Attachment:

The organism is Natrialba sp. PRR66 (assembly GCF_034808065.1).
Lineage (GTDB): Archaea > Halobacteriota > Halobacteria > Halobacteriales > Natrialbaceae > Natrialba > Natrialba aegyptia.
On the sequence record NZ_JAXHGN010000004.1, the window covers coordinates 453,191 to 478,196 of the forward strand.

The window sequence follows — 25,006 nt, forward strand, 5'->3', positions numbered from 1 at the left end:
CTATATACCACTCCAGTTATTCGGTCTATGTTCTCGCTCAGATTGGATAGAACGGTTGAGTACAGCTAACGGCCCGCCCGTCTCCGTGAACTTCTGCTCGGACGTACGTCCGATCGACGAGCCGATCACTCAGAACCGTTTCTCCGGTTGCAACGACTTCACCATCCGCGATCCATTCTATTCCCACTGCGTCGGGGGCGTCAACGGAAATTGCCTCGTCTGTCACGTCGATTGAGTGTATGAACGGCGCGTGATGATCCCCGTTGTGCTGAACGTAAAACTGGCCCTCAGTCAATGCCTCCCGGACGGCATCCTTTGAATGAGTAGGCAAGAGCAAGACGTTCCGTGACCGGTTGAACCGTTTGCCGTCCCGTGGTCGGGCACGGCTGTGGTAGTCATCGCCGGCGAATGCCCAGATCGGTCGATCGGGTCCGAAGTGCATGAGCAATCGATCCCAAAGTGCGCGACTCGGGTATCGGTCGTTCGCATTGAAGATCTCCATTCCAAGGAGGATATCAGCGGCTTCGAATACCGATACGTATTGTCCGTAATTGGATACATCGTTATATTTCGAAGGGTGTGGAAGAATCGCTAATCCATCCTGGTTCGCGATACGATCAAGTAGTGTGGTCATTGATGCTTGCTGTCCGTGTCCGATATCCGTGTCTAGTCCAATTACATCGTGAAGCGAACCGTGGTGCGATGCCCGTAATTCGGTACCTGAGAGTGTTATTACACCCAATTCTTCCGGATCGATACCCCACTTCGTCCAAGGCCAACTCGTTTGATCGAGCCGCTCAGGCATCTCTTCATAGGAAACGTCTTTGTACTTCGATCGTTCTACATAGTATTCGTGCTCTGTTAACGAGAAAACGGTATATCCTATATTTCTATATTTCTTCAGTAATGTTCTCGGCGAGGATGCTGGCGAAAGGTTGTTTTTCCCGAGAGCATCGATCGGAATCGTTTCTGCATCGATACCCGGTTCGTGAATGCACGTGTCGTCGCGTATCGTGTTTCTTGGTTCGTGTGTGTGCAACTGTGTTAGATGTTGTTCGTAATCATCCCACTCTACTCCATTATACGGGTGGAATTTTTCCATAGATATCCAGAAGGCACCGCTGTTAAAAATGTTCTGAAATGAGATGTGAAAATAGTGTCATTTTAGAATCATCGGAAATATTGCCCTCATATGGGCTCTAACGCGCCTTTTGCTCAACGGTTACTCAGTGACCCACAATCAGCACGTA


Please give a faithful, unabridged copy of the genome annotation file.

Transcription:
The organism is Natrialba sp. PRR66 (assembly GCF_034808065.1).
Lineage (GTDB): Archaea > Halobacteriota > Halobacteria > Halobacteriales > Natrialbaceae > Natrialba > Natrialba aegyptia.
On the sequence record NZ_JAXHGN010000004.1, the window covers coordinates 453,191 to 478,196 of the forward strand.

The window sequence follows — 25,006 nt, forward strand, 5'->3', positions numbered from 1 at the left end:
CTATATACCACTCCAGTTATTCGGTCTATGTTCTCGCTCAGATTGGATAGAACGGTTGAGTACAGCTAACGGCCCGCCCGTCTCCGTGAACTTCTGCTCGGACGTACGTCCGATCGACGAGCCGATCACTCAGAACCGTTTCTCCGGTTGCAACGACTTCACCATCCGCGATCCATTCTATTCCCACTGCGTCGGGGGCGTCAACGGAAATTGCCTCGTCTGTCACGTCGATTGAGTGTATGAACGGCGCGTGATGATCCCCGTTGTGCTGAACGTAAAACTGGCCCTCAGTCAATGCCTCCCGGACGGCATCCTTTGAATGAGTAGGCAAGAGCAAGACGTTCCGTGACCGGTTGAACCGTTTGCCGTCCCGTGGTCGGGCACGGCTGTGGTAGTCATCGCCGGCGAATGCCCAGATCGGTCGATCGGGTCCGAAGTGCATGAGCAATCGATCCCAAAGTGCGCGACTCGGGTATCGGTCGTTCGCATTGAAGATCTCCATTCCAAGGAGGATATCAGCGGCTTCGAATACCGATACGTATTGTCCGTAATTGGATACATCGTTATATTTCGAAGGGTGTGGAAGAATCGCTAATCCATCCTGGTTCGCGATACGATCAAGTAGTGTGGTCATTGATGCTTGCTGTCCGTGTCCGATATCCGTGTCTAGTCCAATTACATCGTGAAGCGAACCGTGGTGCGATGCCCGTAATTCGGTACCTGAGAGTGTTATTACACCCAATTCTTCCGGATCGATACCCCACTTCGTCCAAGGCCAACTCGTTTGATCGAGCCGCTCAGGCATCTCTTCATAGGAAACGTCTTTGTACTTCGATCGTTCTACATAGTATTCGTGCTCTGTTAACGAGAAAACGGTATATCCTATATTTCTATATTTCTTCAGTAATGTTCTCGGCGAGGATGCTGGCGAAAGGTTGTTTTTCCCGAGAGCATCGATCGGAATCGTTTCTGCATCGATACCCGGTTCGTGAATGCACGTGTCGTCGCGTATCGTGTTTCTTGGTTCGTGTGTGTGCAACTGTGTTAGATGTTGTTCGTAATCATCCCACTCTACTCCATTATACGGGTGGAATTTTTCCATAGATATCCAGAAGGCACCGCTGTTAAAAATGTTCTGAAATGAGATGTGAAAATAGTGTCATTTTAGAATCATCGGAAATATTGCCCTCATATGGGCTCTAACGCGCCTTTTGCTCAACGGTTACTCAGTGACCCACAATCAGCACGTA